Common Themes and Aesthetic Variations

in 27th Tromso International Film Festival

by Robenson Eksiel

If the great Chilean poet Pablo Neruda was ever to transfer chapters of his own tumultuous life on paper –hereto his trials to elude the Videla authorities in late 40s, having been declared enemy of the state as a communist- , the result would probably be a noir-western hybrid, with deeply flawed, unrepentantly obsessive characters struggling to outsmart each other in the wackiest possible ways. Or so argues Neruda by Pablo Larrain, one of the greatest Latin American filmmakers of our times, who never stopped exploring modern history –and not only Chile’s, as Jackie recently confirmed- as a matter of objectivity, depending on which side of the facts one stands. For Larrain, perception is fact’s worst enemy. And since every single fact is open for interpretation, even if it happens right before our eyes, fiction will always triumph over it. Let alone within the realm of moving pictures, the most deceivingly… convincing art form of all.

Adapting reality to one’s own needs and psyche was the main topic for other films also within the Tromso Film Festival’s 12-title competition frame. Elderly Louise finds herself struggling with memories of a bygone youth while coping with winter’s harshest natural elements in the beautiful, appropriately washed-up color-coordinated French cartoon Louise en hiver (Louise by the shore) by Jean-Francois Lagouionie. The intrusion of a psychotic colleague in his already complex life sidetracks kind fantasist Philippe (Francois Damiens) even further in Dominik Moll’s latest, the occasionally ingenious but ultimately all over the place Des nouvelles de la planete Mars (News from planet Mars). And 11year old tomboy Toni’s (Royalty Hightower) attempts to fit in a high school dance troop, apparently “cursed” as we gradually find out, climax in an eerily realized liberation in the mostly silent, constantly mesmerizing metaphor The fits, independent US filmmaker Anna Rose Holmer’s feature debut, and one of the two coming-of- age stories from the competition along with Iceland’s heart-wrenching Heartstone (Hjartasteinn).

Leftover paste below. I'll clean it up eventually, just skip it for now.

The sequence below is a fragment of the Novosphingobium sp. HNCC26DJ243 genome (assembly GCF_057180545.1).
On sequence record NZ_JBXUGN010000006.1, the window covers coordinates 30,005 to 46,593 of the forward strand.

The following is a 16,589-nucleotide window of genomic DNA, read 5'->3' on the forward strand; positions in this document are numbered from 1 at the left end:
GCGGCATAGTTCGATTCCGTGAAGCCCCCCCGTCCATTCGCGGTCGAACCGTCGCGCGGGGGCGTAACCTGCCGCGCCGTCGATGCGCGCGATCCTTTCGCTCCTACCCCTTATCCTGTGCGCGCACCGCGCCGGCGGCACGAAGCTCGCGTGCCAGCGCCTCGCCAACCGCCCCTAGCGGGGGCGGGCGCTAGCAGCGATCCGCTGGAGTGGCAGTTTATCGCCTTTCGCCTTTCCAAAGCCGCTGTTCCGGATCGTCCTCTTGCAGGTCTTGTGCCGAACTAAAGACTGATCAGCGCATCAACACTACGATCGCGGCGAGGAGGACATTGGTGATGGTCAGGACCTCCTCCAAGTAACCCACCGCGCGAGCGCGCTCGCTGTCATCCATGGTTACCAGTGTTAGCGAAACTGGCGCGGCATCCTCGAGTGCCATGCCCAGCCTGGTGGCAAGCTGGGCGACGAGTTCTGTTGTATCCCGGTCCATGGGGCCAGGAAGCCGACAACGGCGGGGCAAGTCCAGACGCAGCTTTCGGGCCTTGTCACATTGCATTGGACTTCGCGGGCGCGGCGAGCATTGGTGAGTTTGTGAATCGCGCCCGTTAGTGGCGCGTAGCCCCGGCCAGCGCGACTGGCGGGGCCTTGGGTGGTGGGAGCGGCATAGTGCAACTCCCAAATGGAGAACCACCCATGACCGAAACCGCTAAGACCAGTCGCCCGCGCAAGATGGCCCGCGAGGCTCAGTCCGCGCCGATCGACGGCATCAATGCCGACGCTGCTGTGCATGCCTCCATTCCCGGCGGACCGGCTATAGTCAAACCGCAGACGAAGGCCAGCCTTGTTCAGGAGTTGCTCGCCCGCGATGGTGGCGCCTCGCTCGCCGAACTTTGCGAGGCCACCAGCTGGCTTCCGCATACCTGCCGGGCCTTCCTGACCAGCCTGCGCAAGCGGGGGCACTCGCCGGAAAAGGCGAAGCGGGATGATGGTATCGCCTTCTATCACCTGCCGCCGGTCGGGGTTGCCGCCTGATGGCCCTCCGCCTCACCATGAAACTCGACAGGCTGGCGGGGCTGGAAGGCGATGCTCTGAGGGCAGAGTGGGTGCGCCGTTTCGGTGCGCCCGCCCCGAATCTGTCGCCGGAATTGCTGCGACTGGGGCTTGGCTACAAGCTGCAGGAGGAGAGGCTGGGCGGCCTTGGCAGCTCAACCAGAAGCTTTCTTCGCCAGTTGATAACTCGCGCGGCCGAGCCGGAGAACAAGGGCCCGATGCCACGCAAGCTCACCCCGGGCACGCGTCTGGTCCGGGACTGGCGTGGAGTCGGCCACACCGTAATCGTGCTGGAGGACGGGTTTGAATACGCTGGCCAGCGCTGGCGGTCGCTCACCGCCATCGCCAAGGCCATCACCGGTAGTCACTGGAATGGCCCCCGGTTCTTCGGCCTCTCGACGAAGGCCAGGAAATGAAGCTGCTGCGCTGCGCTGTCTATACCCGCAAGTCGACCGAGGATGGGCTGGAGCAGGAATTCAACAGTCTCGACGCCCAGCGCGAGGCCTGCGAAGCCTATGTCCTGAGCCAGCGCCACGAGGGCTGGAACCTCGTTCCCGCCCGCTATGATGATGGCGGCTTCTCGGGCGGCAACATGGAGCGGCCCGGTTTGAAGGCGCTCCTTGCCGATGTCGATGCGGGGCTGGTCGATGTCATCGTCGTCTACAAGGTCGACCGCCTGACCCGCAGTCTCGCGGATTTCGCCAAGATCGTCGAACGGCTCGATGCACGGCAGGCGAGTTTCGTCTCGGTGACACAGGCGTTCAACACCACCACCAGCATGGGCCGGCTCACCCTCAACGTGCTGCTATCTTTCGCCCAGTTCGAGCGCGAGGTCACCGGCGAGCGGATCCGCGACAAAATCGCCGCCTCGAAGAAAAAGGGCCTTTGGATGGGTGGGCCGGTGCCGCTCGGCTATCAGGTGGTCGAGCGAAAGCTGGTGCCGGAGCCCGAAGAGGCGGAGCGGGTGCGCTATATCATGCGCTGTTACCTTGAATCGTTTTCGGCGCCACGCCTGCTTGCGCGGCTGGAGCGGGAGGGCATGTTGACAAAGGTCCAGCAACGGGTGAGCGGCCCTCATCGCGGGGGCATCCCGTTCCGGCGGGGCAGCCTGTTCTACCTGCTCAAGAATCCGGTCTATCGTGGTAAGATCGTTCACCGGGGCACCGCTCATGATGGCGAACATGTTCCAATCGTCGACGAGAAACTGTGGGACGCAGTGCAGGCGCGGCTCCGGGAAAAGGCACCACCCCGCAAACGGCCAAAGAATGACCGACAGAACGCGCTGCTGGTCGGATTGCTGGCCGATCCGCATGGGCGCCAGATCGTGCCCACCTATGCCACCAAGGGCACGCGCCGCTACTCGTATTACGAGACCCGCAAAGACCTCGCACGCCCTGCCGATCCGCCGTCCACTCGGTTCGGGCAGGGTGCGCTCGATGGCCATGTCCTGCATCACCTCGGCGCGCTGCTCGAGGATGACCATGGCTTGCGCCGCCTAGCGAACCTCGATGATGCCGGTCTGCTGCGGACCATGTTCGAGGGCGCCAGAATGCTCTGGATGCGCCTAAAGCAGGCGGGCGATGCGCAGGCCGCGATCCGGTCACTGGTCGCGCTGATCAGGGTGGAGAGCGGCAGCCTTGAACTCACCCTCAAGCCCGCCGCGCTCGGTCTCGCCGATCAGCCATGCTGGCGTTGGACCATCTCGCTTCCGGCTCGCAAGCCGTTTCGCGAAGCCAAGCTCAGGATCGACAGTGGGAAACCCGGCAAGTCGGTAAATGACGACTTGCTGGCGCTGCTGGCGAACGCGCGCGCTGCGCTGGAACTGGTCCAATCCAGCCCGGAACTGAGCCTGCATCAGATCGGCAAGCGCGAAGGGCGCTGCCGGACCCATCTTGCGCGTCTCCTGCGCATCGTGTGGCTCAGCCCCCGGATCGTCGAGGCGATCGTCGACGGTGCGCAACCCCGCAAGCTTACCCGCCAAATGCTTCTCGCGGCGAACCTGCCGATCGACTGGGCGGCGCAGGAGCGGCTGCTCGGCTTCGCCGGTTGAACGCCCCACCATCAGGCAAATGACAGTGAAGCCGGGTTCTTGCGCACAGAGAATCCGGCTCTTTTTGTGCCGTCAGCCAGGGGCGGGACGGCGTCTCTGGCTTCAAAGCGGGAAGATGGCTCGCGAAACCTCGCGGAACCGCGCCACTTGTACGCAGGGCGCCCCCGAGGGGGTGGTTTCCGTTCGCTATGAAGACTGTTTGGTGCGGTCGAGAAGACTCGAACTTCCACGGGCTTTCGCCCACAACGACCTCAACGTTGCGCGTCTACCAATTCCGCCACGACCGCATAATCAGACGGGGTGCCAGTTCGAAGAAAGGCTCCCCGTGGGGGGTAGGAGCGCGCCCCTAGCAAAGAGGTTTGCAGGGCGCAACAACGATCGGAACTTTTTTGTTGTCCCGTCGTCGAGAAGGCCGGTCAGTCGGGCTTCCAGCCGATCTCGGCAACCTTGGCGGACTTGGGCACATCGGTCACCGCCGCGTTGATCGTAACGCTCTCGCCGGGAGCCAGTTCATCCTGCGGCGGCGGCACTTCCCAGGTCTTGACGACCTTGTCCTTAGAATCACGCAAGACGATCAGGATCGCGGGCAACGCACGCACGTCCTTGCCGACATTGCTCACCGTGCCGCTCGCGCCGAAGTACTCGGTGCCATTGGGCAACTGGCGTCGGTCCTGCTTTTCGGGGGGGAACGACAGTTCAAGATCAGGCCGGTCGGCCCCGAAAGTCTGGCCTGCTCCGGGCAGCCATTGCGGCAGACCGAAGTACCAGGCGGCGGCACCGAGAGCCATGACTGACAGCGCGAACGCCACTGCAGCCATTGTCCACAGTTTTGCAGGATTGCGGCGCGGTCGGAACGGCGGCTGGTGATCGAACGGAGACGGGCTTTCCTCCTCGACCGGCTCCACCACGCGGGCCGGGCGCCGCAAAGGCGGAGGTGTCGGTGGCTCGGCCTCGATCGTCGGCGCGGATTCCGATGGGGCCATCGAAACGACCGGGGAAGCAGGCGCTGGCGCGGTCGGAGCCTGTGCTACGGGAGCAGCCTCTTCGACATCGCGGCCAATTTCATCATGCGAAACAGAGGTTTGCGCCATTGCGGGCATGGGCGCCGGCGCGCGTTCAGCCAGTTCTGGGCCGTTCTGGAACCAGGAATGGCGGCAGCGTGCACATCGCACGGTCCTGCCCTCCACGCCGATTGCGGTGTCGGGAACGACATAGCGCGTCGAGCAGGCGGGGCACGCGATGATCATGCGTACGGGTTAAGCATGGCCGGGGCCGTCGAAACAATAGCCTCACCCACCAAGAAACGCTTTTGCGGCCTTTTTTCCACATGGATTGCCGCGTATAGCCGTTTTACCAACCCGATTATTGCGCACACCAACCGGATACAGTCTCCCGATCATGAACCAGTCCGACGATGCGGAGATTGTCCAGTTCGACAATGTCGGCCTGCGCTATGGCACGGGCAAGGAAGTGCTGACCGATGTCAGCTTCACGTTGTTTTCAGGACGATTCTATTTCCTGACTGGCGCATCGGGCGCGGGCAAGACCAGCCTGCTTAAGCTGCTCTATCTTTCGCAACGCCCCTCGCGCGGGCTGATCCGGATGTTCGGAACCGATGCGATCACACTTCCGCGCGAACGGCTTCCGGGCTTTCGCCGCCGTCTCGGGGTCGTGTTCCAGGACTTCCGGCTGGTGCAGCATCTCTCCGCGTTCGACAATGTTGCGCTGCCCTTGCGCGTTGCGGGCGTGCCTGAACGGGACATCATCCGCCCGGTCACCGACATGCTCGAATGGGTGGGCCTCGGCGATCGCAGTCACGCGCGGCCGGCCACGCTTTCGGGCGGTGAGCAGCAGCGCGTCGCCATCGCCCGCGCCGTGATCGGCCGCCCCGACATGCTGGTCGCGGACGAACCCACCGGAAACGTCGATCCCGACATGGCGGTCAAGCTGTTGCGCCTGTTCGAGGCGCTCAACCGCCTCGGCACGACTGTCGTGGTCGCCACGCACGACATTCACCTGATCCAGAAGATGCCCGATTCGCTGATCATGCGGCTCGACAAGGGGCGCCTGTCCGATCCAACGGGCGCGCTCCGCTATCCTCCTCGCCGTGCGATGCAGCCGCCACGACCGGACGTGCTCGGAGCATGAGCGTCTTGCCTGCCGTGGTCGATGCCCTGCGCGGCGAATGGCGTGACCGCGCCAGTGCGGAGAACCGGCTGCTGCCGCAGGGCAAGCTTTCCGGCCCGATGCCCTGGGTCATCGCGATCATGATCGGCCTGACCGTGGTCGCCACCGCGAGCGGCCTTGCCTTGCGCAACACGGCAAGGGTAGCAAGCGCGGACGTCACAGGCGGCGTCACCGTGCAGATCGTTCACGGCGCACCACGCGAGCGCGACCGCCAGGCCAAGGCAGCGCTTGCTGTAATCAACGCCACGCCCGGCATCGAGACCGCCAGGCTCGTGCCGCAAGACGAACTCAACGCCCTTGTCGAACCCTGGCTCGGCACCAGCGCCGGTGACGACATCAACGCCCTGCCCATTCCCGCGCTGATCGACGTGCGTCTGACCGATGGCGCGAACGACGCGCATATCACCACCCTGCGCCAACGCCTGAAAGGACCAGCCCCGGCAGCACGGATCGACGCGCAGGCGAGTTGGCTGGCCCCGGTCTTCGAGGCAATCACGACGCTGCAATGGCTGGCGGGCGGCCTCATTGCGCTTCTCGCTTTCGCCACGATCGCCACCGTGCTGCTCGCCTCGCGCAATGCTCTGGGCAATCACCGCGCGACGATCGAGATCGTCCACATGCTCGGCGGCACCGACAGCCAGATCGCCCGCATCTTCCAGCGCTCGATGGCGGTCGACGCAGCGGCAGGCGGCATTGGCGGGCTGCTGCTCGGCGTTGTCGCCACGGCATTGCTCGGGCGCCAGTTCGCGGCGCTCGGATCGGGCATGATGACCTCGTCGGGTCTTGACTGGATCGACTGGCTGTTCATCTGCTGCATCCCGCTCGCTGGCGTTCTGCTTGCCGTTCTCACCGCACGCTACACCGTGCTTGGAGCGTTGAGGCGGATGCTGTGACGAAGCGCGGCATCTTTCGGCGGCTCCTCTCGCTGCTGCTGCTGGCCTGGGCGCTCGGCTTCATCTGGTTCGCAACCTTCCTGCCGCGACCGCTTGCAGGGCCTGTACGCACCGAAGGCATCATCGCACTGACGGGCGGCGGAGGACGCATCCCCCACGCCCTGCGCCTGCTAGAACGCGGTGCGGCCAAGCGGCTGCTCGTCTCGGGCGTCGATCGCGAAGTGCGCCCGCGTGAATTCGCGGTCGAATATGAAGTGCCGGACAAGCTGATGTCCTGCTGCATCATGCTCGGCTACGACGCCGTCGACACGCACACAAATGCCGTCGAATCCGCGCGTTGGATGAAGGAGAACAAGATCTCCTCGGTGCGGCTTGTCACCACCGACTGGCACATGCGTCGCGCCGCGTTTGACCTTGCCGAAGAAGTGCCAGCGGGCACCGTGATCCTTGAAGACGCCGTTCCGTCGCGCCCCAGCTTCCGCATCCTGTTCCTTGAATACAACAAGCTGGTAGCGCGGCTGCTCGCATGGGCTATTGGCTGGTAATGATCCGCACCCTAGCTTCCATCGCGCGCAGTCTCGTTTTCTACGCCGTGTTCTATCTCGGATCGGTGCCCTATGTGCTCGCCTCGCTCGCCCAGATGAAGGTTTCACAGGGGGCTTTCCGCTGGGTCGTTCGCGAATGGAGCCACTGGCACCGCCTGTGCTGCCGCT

Common thematic denominators aside, there was a welcome stylistic diversity in the arctic festival’s competing films program. Echoes of Ken Loach’s work are noticeable in Kivanc Sezer’s My father’s wings (Babamin kanatlari), a both politically and sentimentally poignant Turkish drama recounting the turning point in an ageing Kurdish construction worker’s life after he’s diagnosed with cancer. Politics also come into focus through the intimate story of three German-Kurdish siblings going back to their village in northern Iraq to bury their late mother and coming up against their relatives’ objections in Soleen Yusef’s passionate, though slightly obvious House without roof (Haus ohne dach). And genre sensibilities are spectacularly manifested against a political backdrop (the Japanese-occupied Seoul of the 1920s) in Kim Jee-woon’s The age of shadows (Mil-jeong), a perhaps overwrought but expertly executed thriller which peppered with some heated action the otherwise gloomy competition proceedings.


Edited by Martin Botha